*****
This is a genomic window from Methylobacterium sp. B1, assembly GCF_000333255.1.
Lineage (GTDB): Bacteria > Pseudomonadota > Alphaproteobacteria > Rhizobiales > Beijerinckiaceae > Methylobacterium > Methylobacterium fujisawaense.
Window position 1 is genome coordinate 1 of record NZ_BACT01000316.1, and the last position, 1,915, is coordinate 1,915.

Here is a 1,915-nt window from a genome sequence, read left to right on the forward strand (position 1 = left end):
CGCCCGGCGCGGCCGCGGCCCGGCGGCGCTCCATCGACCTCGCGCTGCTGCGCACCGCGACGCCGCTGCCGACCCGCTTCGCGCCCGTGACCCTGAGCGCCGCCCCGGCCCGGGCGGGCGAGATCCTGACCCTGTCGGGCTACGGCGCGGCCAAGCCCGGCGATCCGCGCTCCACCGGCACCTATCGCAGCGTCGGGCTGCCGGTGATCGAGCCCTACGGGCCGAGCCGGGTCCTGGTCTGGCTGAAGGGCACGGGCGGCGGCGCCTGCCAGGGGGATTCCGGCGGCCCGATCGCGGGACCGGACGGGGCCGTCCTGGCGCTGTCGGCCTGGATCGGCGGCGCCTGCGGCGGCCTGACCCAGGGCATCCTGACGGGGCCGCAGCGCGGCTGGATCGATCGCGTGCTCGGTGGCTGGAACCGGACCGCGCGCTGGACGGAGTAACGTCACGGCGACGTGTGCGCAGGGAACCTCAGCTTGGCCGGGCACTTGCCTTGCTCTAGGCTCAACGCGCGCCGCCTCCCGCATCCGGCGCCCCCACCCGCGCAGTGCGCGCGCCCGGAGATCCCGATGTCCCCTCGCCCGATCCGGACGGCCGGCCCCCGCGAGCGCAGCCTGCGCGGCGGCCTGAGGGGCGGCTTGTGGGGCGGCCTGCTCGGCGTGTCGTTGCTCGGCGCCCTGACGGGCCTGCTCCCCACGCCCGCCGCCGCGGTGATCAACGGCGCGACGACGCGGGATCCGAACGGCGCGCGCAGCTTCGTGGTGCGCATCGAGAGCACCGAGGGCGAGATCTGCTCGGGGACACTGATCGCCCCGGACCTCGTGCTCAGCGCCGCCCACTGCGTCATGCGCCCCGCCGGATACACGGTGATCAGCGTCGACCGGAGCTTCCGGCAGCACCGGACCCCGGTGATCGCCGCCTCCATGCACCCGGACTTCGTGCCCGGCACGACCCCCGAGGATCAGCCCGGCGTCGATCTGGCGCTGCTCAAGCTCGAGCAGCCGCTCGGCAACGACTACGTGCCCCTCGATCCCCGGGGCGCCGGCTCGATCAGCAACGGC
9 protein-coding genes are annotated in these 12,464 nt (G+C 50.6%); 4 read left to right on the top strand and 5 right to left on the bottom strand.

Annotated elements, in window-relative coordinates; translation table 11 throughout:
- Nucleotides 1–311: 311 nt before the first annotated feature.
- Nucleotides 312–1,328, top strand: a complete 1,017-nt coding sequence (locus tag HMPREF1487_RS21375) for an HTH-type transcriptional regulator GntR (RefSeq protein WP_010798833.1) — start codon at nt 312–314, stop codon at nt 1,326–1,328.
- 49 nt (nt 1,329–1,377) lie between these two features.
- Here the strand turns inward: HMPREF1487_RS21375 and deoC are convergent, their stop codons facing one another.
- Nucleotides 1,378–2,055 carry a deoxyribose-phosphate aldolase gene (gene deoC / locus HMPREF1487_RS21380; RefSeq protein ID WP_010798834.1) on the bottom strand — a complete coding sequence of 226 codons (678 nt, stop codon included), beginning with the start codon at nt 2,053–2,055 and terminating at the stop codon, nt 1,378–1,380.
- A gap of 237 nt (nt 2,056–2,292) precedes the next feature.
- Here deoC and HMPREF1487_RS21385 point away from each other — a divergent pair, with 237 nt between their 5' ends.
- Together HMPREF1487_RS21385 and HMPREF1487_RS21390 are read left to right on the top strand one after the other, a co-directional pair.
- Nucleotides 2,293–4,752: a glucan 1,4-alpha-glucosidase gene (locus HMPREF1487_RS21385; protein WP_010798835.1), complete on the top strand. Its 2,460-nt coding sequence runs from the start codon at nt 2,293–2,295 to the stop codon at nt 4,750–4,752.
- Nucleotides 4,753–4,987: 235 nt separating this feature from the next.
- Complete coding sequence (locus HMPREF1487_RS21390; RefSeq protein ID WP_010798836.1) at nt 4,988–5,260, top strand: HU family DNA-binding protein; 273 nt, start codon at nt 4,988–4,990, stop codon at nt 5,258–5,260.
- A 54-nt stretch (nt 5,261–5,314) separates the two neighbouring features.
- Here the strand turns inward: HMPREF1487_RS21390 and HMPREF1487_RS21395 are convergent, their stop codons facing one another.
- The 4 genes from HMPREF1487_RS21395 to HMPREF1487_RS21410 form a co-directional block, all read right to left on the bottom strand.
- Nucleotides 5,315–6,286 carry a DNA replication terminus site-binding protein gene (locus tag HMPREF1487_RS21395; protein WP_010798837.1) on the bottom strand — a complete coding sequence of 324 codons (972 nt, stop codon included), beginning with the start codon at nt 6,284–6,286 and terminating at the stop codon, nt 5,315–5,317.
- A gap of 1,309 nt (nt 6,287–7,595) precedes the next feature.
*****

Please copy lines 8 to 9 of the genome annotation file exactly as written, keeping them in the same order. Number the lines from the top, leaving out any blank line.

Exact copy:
- Nucleotides 1–311: 311 nt before the first annotated feature.
- Nucleotides 312–1,328, top strand: a complete 1,017-nt coding sequence (locus tag HMPREF1487_RS21375) for an HTH-type transcriptional regulator GntR (RefSeq protein WP_010798833.1) — start codon at nt 312–314, stop codon at nt 1,326–1,328.